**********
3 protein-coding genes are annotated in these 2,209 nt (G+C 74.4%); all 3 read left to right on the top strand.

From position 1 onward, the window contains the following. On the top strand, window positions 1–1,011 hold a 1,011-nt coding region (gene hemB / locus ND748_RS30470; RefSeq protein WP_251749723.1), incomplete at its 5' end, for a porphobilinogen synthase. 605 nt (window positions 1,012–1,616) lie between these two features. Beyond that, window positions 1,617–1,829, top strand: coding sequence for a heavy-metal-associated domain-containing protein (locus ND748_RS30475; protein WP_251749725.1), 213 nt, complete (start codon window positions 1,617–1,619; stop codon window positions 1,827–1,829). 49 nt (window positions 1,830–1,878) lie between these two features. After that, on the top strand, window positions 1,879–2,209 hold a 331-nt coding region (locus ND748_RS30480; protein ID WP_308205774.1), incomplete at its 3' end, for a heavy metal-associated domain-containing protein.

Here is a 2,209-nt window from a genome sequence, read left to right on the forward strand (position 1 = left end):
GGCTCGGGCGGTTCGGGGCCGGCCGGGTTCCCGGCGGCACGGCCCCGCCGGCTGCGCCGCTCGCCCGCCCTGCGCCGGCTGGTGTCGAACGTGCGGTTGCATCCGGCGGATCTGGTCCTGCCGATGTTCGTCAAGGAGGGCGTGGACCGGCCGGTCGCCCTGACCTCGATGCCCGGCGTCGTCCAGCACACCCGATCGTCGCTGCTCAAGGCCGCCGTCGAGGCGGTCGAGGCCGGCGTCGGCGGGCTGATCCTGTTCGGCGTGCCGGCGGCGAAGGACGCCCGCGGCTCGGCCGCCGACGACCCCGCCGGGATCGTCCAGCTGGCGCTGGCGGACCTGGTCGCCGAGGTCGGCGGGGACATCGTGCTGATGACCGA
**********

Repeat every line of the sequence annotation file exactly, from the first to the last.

3 protein-coding genes are annotated in these 2,209 nt (G+C 74.4%); all 3 read left to right on the top strand.

From position 1 onward, the window contains the following. On the top strand, window positions 1–1,011 hold a 1,011-nt coding region (gene hemB / locus ND748_RS30470; RefSeq protein WP_251749723.1), incomplete at its 5' end, for a porphobilinogen synthase. 605 nt (window positions 1,012–1,616) lie between these two features. Beyond that, window positions 1,617–1,829, top strand: coding sequence for a heavy-metal-associated domain-containing protein (locus ND748_RS30475; protein WP_251749725.1), 213 nt, complete (start codon window positions 1,617–1,619; stop codon window positions 1,827–1,829). 49 nt (window positions 1,830–1,878) lie between these two features. After that, on the top strand, window positions 1,879–2,209 hold a 331-nt coding region (locus ND748_RS30480; protein ID WP_308205774.1), incomplete at its 3' end, for a heavy metal-associated domain-containing protein.

Here is a 2,209-nt window from a genome sequence, read left to right on the forward strand (position 1 = left end):
GGCTCGGGCGGTTCGGGGCCGGCCGGGTTCCCGGCGGCACGGCCCCGCCGGCTGCGCCGCTCGCCCGCCCTGCGCCGGCTGGTGTCGAACGTGCGGTTGCATCCGGCGGATCTGGTCCTGCCGATGTTCGTCAAGGAGGGCGTGGACCGGCCGGTCGCCCTGACCTCGATGCCCGGCGTCGTCCAGCACACCCGATCGTCGCTGCTCAAGGCCGCCGTCGAGGCGGTCGAGGCCGGCGTCGGCGGGCTGATCCTGTTCGGCGTGCCGGCGGCGAAGGACGCCCGCGGCTCGGCCGCCGACGACCCCGCCGGGATCGTCCAGCTGGCGCTGGCGGACCTGGTCGCCGAGGTCGGCGGGGACATCGTGCTGATGACCGA